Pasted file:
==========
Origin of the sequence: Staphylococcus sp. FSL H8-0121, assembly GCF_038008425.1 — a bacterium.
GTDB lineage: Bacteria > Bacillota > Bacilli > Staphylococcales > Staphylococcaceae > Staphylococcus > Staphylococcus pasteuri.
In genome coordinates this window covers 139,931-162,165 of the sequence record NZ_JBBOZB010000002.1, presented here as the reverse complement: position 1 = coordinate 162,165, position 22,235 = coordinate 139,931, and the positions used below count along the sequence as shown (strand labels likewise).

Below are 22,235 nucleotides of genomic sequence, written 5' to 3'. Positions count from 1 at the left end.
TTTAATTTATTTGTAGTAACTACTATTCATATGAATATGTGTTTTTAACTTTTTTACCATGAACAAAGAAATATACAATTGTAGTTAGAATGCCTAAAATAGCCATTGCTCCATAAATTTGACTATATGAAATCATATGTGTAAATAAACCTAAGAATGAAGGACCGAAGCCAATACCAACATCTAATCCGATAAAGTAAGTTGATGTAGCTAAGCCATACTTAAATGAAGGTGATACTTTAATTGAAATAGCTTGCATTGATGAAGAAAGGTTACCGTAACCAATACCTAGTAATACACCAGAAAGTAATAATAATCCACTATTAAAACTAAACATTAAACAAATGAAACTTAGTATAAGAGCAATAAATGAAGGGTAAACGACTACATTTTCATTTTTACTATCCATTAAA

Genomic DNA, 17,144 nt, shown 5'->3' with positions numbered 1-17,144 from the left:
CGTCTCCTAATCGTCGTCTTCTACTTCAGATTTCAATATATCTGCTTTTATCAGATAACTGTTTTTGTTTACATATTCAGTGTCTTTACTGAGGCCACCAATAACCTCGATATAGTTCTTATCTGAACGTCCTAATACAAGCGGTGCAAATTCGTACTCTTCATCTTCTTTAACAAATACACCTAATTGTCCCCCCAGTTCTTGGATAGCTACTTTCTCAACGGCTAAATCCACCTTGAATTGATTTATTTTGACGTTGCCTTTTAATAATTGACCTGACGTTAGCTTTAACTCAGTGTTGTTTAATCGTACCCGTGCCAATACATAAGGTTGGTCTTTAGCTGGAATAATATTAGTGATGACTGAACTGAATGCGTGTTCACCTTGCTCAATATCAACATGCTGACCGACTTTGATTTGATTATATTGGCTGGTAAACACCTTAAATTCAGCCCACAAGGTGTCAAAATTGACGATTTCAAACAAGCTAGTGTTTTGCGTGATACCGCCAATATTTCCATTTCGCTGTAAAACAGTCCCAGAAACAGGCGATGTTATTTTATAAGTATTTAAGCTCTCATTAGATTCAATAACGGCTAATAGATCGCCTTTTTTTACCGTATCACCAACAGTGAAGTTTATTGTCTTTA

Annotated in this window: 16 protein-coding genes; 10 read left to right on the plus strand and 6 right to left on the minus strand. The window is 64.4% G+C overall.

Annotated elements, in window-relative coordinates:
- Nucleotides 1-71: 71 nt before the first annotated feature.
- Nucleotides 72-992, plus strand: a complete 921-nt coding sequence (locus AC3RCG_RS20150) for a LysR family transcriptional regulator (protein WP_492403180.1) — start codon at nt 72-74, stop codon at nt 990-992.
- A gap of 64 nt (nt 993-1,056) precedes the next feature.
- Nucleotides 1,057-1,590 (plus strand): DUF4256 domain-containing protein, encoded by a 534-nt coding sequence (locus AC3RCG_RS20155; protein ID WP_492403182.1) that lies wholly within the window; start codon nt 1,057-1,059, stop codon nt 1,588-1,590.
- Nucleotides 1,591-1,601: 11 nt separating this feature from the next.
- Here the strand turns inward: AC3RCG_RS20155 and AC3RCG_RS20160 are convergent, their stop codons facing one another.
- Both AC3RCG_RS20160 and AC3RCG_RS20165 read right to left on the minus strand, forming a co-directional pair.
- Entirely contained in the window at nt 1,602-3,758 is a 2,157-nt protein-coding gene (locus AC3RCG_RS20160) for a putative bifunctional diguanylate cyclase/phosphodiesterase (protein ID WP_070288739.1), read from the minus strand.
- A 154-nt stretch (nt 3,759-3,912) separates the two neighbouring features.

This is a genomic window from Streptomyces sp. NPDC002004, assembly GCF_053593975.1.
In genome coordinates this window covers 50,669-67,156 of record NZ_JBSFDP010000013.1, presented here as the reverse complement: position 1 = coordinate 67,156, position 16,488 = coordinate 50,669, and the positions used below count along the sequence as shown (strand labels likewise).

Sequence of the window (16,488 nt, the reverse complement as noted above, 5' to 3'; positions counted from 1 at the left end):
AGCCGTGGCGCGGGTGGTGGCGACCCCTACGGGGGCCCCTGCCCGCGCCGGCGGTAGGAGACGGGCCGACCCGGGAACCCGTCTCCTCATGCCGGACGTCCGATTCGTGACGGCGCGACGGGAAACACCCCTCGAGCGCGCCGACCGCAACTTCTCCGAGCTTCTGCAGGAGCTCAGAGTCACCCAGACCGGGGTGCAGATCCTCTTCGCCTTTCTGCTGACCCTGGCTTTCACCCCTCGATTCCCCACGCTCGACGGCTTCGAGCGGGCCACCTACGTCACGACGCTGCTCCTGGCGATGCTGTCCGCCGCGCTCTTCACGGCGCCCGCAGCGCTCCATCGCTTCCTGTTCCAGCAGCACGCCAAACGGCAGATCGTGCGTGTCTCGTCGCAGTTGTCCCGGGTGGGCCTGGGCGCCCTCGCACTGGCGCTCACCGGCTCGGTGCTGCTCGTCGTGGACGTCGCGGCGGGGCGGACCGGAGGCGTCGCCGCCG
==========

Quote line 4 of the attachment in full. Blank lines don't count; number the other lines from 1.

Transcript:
Below are 22,235 nucleotides of genomic sequence, written 5' to 3'. Positions count from 1 at the left end.